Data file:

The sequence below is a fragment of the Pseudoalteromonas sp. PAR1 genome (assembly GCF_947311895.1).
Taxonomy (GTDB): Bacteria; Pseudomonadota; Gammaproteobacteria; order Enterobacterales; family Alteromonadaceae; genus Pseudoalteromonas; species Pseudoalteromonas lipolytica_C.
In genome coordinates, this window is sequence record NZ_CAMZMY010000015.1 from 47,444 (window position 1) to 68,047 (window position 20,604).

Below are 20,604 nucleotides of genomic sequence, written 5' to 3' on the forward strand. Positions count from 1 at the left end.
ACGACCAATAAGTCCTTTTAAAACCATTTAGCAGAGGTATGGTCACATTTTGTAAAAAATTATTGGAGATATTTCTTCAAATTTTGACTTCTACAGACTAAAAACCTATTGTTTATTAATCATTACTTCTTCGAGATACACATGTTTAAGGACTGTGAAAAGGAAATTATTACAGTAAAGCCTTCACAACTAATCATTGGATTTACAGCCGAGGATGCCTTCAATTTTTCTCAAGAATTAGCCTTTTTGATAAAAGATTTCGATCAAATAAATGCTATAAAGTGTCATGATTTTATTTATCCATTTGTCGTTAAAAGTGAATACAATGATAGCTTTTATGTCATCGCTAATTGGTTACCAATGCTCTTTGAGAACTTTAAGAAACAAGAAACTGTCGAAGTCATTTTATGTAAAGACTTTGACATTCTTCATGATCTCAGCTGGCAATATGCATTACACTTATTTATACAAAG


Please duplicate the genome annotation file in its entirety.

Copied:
The sequence below is a fragment of the Pseudoalteromonas sp. PAR1 genome (assembly GCF_947311895.1).
Taxonomy (GTDB): Bacteria; Pseudomonadota; Gammaproteobacteria; order Enterobacterales; family Alteromonadaceae; genus Pseudoalteromonas; species Pseudoalteromonas lipolytica_C.
In genome coordinates, this window is sequence record NZ_CAMZMY010000015.1 from 47,444 (window position 1) to 68,047 (window position 20,604).

Below are 20,604 nucleotides of genomic sequence, written 5' to 3' on the forward strand. Positions count from 1 at the left end.
ACGACCAATAAGTCCTTTTAAAACCATTTAGCAGAGGTATGGTCACATTTTGTAAAAAATTATTGGAGATATTTCTTCAAATTTTGACTTCTACAGACTAAAAACCTATTGTTTATTAATCATTACTTCTTCGAGATACACATGTTTAAGGACTGTGAAAAGGAAATTATTACAGTAAAGCCTTCACAACTAATCATTGGATTTACAGCCGAGGATGCCTTCAATTTTTCTCAAGAATTAGCCTTTTTGATAAAAGATTTCGATCAAATAAATGCTATAAAGTGTCATGATTTTATTTATCCATTTGTCGTTAAAAGTGAATACAATGATAGCTTTTATGTCATCGCTAATTGGTTACCAATGCTCTTTGAGAACTTTAAGAAACAAGAAACTGTCGAAGTCATTTTATGTAAAGACTTTGACATTCTTCATGATCTCAGCTGGCAATATGCATTACACTTATTTATACAAAG